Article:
In a fascinating legal battle highlighting the strain the Covid-19 pandemic has placed on the American workforce over the past two years (and specifically health care facilities), Thedacare filed a lawsuit against Ascension seeking a temporary and permanent injunction enjoining Ascension from hiring seven (7) members of Thedacare’s interventional radiology and cardiovascular team. In the alternative, Thedacare sought an injunction forcing these seven employees to staff Thedacare’s Neenah facility until replacements could be hired.
At the times of separation (which varied from employee to employee), all seven of the employees were “at-will” employees and not subject to any alleged non-compete (or similar) agreements. The only potential claim brought by Thedacare was a strained argument that Ascension tortiously interfered with prospective contractual relationships between Thedacare and the employees. After initially granting Thedacare’s motion for a temporary restraining order on Friday, January 21, 2022, Judge Mark McGinnis held a hearing on Monday, January 24, 2022, and ultimately decided that Thedacare could not force the employees to work for it and lifted the temporary restraining order.
The background to this case emphasizes the strain currently placed on employers as they deal with depleted staffing resources. In summation, Ascension had a number of job openings, posted those openings, and offered overall superior compensation packages to those currently provided to the employees by Thedacare. It also appears that Thedacare was aware of the resignations of these staff members for weeks before they ultimately filed its suit and failed to properly staff to replace the departing employees.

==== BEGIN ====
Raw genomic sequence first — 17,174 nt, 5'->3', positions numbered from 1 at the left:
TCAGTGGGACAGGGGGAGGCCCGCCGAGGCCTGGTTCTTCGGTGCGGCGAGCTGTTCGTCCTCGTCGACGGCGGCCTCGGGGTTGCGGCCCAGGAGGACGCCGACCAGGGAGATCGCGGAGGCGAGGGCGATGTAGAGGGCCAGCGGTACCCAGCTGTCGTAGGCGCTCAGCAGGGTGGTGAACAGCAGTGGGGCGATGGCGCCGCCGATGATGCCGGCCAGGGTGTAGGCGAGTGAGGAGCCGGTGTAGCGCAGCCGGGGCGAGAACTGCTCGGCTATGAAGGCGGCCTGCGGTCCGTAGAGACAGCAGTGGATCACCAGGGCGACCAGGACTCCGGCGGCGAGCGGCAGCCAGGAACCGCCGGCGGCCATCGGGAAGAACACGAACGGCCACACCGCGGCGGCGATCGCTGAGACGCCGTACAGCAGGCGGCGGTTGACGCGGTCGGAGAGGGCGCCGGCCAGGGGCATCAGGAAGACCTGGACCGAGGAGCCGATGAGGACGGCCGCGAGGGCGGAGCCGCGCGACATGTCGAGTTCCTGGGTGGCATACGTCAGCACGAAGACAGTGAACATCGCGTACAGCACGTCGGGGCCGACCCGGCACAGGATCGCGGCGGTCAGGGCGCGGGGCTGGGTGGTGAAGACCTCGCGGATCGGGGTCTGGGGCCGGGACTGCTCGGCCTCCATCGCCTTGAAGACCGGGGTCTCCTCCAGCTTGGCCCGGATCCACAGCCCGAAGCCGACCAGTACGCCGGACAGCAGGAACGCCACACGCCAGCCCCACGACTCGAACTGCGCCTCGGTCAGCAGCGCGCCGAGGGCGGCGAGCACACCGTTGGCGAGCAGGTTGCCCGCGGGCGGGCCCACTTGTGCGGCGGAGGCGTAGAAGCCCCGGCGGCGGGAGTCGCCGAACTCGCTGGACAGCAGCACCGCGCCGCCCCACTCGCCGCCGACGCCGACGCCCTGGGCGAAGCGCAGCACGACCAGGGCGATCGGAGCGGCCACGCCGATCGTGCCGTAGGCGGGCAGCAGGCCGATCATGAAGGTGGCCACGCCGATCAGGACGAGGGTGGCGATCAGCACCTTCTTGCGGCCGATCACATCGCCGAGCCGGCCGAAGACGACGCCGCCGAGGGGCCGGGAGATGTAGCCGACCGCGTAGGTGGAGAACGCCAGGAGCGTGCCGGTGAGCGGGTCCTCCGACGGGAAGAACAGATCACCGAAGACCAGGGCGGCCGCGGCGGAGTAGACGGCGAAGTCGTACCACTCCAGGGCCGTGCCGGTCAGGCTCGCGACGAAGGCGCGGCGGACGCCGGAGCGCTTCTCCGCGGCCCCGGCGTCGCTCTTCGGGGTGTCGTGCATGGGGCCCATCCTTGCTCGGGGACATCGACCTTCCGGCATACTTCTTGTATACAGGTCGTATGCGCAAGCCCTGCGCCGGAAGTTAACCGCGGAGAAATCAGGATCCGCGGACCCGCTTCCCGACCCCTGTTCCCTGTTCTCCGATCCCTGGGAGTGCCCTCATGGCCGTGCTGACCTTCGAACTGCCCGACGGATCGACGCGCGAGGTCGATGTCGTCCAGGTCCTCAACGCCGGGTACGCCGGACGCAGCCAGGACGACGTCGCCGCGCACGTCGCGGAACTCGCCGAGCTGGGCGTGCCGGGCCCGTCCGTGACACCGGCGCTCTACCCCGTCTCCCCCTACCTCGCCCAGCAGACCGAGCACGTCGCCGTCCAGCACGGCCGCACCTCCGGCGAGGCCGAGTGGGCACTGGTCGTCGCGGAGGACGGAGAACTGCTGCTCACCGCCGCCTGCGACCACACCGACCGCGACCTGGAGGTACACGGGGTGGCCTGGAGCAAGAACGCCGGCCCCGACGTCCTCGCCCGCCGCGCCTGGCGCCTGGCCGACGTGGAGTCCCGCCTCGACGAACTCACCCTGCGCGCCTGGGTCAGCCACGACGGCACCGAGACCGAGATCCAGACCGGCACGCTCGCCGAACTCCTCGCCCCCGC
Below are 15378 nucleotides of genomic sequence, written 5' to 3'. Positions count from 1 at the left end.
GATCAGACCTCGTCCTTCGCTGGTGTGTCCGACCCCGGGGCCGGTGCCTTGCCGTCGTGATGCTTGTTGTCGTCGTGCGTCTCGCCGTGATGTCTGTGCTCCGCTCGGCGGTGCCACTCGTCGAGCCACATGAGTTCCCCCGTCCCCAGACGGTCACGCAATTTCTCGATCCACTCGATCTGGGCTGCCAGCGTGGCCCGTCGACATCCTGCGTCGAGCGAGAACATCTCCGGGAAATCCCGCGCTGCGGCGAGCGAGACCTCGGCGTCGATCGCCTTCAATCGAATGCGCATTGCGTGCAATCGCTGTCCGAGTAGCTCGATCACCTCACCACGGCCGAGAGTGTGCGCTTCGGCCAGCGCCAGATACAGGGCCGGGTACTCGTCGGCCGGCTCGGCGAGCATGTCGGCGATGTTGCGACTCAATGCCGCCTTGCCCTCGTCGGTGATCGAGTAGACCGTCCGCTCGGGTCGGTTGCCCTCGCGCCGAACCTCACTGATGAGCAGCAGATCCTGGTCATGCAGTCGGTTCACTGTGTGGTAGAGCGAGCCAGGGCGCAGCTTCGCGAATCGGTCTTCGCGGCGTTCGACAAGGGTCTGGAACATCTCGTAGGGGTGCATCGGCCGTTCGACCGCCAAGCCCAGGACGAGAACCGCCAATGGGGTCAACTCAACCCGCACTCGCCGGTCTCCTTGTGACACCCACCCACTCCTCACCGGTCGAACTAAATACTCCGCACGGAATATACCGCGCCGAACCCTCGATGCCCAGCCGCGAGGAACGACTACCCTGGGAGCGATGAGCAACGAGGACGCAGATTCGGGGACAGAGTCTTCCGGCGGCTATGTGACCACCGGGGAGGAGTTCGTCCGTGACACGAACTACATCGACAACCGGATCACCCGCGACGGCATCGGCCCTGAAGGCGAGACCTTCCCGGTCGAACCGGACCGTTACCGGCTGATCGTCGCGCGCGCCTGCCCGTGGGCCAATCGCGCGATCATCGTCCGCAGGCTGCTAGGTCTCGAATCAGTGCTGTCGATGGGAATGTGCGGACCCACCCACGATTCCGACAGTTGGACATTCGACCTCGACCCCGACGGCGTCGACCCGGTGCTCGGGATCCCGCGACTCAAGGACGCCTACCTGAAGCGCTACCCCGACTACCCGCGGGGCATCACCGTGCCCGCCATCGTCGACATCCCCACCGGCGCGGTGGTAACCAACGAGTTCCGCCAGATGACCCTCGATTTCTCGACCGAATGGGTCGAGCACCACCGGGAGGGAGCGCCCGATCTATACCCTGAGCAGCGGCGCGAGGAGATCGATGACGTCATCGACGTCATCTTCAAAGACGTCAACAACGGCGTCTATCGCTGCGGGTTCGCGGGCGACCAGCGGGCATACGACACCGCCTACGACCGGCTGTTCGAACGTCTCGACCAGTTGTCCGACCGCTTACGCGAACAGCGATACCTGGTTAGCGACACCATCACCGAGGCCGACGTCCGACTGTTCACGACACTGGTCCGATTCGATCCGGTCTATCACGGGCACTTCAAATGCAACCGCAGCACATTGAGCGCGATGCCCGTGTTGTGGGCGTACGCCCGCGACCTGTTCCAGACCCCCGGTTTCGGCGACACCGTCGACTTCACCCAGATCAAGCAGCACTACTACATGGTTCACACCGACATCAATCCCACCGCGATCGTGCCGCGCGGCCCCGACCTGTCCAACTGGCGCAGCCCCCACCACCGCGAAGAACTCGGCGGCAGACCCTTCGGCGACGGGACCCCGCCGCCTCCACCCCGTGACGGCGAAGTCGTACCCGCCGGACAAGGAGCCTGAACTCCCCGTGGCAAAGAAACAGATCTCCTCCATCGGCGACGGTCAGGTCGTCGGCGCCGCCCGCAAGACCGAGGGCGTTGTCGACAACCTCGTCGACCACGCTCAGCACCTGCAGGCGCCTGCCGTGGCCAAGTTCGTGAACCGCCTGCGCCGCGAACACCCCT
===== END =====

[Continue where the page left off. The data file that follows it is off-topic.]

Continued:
Ascension summarized its position candidly in briefing, simply stating the adage, “[y]our failure to prepare is not my personal emergency” and analogizing Thedacare’s position with the boy who cried wolf. Given the “at-will” status of these seven employees it was unlikely that Thedacare’s suit would be meritorious and Judge McGinnis’ most recent decision reflects that reality.
America is facing depleted resources in the workforce and, as the basic principles of the employment “at-will” doctrine will not be changing any time soon, employers need to be cognizant of the current market trends impacting employee hiring and retention as well as the legal requirements and options associated with those trends.
If you have questions or concerns about your hiring or employee retention programs, please feel free to reach out to the experienced employment law attorneys at Crivello Carlson, S.C.